There is no standard route through which drugs are developed. A pharmaceutical company may decide to develop a new drug aimed at a specific disease or medical condition. Sometimes, scientists choose to pursue an interesting or promising line of research. In other cases, new findings from university, government, or other laboratories may point the way for drug companies to follow with their own research.
The new drug development is a very costly process. The fully capitalized cost to develop a new biotechnology drug, including studies conducted after receiving regulatory approval, averages $1.2 billion, according to an analysis by the Tufts Center for the Study of Drug Development (2006). Notably, only five in 5,000 compounds that enter preclinical testing make it to human testing, and only one of the five tested in human is approved by the Food & Drug Administration (FDA).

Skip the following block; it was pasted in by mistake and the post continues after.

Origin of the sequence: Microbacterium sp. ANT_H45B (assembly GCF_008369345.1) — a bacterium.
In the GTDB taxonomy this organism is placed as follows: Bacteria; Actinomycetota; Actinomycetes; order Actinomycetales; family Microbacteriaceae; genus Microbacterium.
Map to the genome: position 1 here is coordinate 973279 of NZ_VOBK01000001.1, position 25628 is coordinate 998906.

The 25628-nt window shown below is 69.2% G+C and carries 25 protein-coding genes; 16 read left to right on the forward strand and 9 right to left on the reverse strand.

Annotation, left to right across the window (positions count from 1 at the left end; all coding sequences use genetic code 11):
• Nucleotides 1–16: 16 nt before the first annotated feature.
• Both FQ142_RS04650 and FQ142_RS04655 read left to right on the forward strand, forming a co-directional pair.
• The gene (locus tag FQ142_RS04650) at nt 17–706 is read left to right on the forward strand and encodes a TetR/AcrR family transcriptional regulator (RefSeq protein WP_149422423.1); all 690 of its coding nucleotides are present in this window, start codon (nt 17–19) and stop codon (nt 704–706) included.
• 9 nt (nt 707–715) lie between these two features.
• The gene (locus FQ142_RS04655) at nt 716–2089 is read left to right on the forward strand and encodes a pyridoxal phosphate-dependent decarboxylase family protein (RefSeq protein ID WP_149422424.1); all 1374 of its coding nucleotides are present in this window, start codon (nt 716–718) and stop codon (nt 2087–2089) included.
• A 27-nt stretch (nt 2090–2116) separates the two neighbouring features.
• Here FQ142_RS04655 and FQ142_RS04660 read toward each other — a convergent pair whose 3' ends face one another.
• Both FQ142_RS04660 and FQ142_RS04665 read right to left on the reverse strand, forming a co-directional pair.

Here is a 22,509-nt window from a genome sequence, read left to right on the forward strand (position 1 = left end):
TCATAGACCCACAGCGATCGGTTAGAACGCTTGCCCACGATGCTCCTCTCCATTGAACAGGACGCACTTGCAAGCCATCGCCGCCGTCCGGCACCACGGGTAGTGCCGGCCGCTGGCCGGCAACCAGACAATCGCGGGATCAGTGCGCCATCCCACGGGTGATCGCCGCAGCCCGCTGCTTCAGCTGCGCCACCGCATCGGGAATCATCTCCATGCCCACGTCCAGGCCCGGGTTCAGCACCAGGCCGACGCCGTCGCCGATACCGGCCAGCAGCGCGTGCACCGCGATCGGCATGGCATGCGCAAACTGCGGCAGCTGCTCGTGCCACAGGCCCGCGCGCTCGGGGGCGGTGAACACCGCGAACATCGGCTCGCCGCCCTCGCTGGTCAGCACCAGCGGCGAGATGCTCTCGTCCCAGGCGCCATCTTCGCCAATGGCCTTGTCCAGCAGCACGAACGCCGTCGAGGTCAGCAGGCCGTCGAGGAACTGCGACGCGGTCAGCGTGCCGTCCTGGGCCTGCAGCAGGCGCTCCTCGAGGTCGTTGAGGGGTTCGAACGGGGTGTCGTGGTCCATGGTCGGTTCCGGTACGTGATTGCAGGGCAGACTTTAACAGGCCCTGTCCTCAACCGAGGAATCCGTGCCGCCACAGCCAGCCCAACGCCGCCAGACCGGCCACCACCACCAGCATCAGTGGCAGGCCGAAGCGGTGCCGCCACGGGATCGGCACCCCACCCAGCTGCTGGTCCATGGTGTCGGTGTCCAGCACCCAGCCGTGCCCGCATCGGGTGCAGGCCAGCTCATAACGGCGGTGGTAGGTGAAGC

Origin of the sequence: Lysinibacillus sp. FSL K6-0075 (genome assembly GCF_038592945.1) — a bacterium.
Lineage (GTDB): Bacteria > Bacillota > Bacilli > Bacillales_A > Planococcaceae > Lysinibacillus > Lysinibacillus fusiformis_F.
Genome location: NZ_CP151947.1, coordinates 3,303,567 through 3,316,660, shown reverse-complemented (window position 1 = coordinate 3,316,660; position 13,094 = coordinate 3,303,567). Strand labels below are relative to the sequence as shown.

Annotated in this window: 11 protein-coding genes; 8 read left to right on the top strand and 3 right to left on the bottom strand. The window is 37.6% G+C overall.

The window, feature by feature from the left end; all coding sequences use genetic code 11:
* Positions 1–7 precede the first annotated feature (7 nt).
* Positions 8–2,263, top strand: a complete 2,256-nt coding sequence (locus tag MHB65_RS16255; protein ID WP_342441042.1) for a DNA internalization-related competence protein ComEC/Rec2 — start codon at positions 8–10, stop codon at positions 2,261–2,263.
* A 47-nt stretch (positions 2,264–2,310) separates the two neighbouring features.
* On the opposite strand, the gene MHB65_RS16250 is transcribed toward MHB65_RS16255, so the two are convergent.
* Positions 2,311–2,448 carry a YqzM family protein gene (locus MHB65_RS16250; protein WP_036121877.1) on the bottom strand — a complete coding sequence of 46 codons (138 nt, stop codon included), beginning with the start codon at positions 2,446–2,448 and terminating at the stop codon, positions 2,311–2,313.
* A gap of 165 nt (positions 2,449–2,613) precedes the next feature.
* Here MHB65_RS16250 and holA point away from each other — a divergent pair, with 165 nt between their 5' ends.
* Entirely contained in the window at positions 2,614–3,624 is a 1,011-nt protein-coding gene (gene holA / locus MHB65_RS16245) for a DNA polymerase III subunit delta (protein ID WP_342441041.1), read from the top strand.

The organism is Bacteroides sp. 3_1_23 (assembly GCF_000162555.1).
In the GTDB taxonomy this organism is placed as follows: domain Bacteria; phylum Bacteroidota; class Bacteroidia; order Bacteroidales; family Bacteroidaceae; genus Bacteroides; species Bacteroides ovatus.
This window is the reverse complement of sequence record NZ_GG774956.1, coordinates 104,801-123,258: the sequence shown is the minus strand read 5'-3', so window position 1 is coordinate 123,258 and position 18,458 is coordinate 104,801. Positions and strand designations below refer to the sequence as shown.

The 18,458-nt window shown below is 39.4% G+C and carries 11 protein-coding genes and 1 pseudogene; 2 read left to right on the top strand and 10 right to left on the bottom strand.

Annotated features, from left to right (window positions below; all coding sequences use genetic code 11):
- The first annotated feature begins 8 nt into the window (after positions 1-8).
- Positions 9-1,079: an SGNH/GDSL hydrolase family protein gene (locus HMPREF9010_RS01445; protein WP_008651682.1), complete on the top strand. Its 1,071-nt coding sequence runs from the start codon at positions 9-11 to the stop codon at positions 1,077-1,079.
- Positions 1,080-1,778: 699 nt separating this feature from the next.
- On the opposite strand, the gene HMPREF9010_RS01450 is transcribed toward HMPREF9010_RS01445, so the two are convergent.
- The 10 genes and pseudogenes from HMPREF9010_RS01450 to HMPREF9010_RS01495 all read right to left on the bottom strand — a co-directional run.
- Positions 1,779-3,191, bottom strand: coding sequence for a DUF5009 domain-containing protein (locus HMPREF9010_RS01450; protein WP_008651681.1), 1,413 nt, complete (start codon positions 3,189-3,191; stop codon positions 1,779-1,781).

The average time for the FDA to approve new drugs declined to 1.1 years in the 2005-07 period, but longer average clinical phase time means combined clinical and approval time continues to hover around eight years.
New Drug development process can be divided into 4 phases:
- Drug discovery and basic research
- Pre-clinical development
- Clinical trial
- FDA filing and post approval